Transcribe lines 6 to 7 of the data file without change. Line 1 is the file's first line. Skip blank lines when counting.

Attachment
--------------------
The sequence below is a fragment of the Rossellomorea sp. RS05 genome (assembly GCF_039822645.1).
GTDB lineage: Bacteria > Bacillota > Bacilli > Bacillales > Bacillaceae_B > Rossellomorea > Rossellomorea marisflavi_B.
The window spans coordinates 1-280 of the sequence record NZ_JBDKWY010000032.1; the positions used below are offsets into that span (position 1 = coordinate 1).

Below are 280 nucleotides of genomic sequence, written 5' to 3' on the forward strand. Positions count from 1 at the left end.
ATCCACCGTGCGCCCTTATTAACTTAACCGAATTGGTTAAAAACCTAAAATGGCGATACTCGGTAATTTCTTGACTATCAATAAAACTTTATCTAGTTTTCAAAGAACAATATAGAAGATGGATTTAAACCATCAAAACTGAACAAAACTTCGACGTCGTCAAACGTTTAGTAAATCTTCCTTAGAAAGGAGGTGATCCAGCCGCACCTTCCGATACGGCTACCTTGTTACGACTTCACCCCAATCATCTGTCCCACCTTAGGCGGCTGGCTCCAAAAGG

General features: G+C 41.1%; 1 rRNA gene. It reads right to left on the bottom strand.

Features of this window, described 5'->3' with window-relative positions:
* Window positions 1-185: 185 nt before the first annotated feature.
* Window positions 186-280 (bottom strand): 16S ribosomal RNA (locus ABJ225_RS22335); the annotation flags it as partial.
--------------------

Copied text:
General features: G+C 41.1%; 1 rRNA gene. It reads right to left on the bottom strand.

Features of this window, described 5'->3' with window-relative positions: